Trying to learn that at a very young age was very, very difficult. Given that point, it’s important to have those conversations with people you trust and with your medical team about the best steps you can take forward.

»MORE: Fertility preservation and cancer treatment

Polycystic ovarian syndrome (POS)

Along with the ovary being removed, I also have polycystic ovarian syndrome that also affects your fertility. I was on medication for quite a while to help with the symptoms of that.

Now I’ve been told that I don’t have to take any medications and my body should be okay. I should be okay to have children if that’s what I choose.

It’s a syndrome which means there’s an imbalance of hormones in your body, slightly more male testosterone than normal for a normal woman. The symptoms that come along with it are typically things like hair on the face, darkness (hyperpigmentation).

Those are the two that stick out the most to me. It’s typically something you might have forever, but they gave me medication to help with the symptoms.

That happened about nine years after I started taking medication, so it definitely was a very long time.

POS medication side effect

I was on a contraceptive pill from when I was 13 till about last year. I think that definitely had an impact on my mental health and how I was feeling. Just because I was on it from such a young age, it was hard to tell what was baseline for me and how the medication was affecting me in terms of my mental health.

That’s something that’s important to track if you start taking medication like that.

Body positivity and language

A lot of the advocacy I do now around ovarian cancer is just removing the taboo of talking about women’s bodies. I think that was a big barrier for me to talk about some of the symptoms I was experiencing.

There is a sort of shame that’s tied to having feminine problems and even having issues with your fertility, when they just shouldn’t be.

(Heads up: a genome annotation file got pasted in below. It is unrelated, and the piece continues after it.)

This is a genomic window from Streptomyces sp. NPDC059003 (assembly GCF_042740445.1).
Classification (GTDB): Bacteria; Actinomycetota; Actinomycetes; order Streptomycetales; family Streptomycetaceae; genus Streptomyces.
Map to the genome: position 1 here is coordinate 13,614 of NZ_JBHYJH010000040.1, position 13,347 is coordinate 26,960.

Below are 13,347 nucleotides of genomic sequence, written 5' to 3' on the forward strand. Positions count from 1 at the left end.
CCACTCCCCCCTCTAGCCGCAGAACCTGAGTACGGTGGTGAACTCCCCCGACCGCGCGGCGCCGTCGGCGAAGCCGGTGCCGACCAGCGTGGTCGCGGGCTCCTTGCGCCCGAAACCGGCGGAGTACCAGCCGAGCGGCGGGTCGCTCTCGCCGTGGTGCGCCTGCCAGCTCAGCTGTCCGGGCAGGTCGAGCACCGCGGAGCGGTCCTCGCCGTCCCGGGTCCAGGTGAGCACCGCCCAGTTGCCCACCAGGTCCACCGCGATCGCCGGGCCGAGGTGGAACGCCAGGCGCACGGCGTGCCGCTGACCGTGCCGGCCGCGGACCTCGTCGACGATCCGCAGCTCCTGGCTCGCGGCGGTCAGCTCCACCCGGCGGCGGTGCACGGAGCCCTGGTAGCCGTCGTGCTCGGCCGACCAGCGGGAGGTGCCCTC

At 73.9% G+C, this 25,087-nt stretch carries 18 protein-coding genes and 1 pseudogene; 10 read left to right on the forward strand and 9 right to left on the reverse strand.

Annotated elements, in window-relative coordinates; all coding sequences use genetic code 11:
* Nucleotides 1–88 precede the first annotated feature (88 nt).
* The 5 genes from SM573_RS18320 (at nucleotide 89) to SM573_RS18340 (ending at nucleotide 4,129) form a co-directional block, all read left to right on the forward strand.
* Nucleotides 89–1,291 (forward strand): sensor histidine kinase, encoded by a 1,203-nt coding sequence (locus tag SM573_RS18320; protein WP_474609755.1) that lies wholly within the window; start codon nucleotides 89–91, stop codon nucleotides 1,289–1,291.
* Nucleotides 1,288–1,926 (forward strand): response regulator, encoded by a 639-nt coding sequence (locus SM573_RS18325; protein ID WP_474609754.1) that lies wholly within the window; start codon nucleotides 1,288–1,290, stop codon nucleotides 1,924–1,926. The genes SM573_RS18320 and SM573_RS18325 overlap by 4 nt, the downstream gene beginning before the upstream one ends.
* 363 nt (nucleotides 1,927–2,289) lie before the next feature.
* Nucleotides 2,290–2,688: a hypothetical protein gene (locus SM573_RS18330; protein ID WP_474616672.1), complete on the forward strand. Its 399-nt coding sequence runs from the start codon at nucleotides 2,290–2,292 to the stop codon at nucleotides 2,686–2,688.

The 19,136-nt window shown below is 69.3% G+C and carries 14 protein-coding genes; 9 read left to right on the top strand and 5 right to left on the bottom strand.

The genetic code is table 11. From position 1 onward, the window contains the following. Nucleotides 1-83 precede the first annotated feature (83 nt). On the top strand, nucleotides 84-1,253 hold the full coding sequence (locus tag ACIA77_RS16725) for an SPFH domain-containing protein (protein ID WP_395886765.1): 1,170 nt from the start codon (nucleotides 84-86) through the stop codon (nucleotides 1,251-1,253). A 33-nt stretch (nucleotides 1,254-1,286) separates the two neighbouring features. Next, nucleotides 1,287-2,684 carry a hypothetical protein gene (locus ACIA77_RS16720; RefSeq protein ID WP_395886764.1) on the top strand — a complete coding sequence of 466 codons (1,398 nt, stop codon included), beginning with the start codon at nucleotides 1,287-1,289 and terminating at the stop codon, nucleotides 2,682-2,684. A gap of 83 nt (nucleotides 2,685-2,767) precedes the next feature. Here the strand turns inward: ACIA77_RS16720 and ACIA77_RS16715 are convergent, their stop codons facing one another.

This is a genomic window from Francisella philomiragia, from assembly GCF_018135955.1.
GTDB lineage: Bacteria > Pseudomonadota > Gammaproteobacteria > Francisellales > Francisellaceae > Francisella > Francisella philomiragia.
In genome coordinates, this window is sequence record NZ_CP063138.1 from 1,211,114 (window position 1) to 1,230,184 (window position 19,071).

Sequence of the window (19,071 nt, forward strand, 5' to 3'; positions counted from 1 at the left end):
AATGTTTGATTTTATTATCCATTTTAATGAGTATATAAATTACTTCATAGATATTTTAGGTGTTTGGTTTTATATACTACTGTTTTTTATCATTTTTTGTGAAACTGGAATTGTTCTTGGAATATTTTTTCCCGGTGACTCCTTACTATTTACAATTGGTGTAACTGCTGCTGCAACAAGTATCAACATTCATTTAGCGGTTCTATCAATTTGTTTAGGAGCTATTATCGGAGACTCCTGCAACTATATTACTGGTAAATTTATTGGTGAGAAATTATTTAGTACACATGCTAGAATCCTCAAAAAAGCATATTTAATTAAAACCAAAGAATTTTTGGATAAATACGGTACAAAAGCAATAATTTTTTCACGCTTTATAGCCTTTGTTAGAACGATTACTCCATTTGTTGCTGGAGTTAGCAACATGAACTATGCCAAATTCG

It’s about re-normalizing that, and even with parents and children, normalizing how you talk about your body. The names we call our body.

Just being able to have those open conversations because I think if I was able to do more of that growing up, I would’ve been able to talk a lot sooner about the symptoms I was having.

Obviously it’s not one person to blame. It’s just a societal issue that we do have, that we struggle to talk about. Things that are wrong with us, especially when it relates to your vagina, ovary, or things like that. It’s very hard to speak about.

What can we all do better?

Calling body parts what they are instead of giving them nicknames. That inherently implies that something’s wrong with them.

I think that would have been a really important thing to have, to just call body parts what they are.

Especially describing them to children, even when they’re young, and helping kids identify what’s normal for them and what’s different.

How your body should be functioning. If I had known what my baseline was, I would have known I was way off my baseline when I was diagnosed.

It would have helped me get diagnosed earlier. Even the conversations we have around fertility and the importance that‘s so tied to it. Reminding us that it’s not everything.

Message to parents of pediatric cancer patients

Just being supportive and open to listen to things. Reminding them it’s okay to grieve the process, that it’s okay to be sad throughout it.

Just creating those safe spaces for your children to come and talk to you, but also giving them that space to adjust and heal on their own. Not wrapping them in cotton wool and making sure they can’t do anything.

Having a routine and having a normal life was such a big part of my recovery. I don’t think I would have recovered as well if I didn’t have that. Letting them do as much as they can do, as long as they’re being safe. I think that’s important.

Communication as a pediatric cancer patient

Being open about everything that was happening and helping me make those informed decisions is important because although I was young, I think it’s important to have a voice in the treatment. Knowing at all points what is happening and what’s going to happen next. Just making sure the child is a part of the journey, too.

Last message

I’m not going to lie, cancer is a really tough experience. It has its highs and its lows. There are going to be days that are going to be terrible.

I think it’s about giving yourself the space to grieve. The space to experience it. It’s your story, and you get to choose how it goes. Just give yourself that time to adjust.

Be kind to yourself, knowing it’s only temporary.

Thank you for sharing your story Gautami!

Inspired by Gautami's story?

Share your story, too!

Ovarian Cancer, Germ Cell Tumor Stories

Gautami M., Germ Cell, Stage 3B

Cancer details: Pediatric case, diagnosed at 13
1st Symptoms:Swollen abdomen
Treatment: Surgery (to remove cyst and ovary), chemotherapy (Bleomycin, Carboplatin)


Leave a Reply

Your email address will not be published. Required fields are marked *

This site uses Akismet to reduce spam. Learn how your comment data is processed.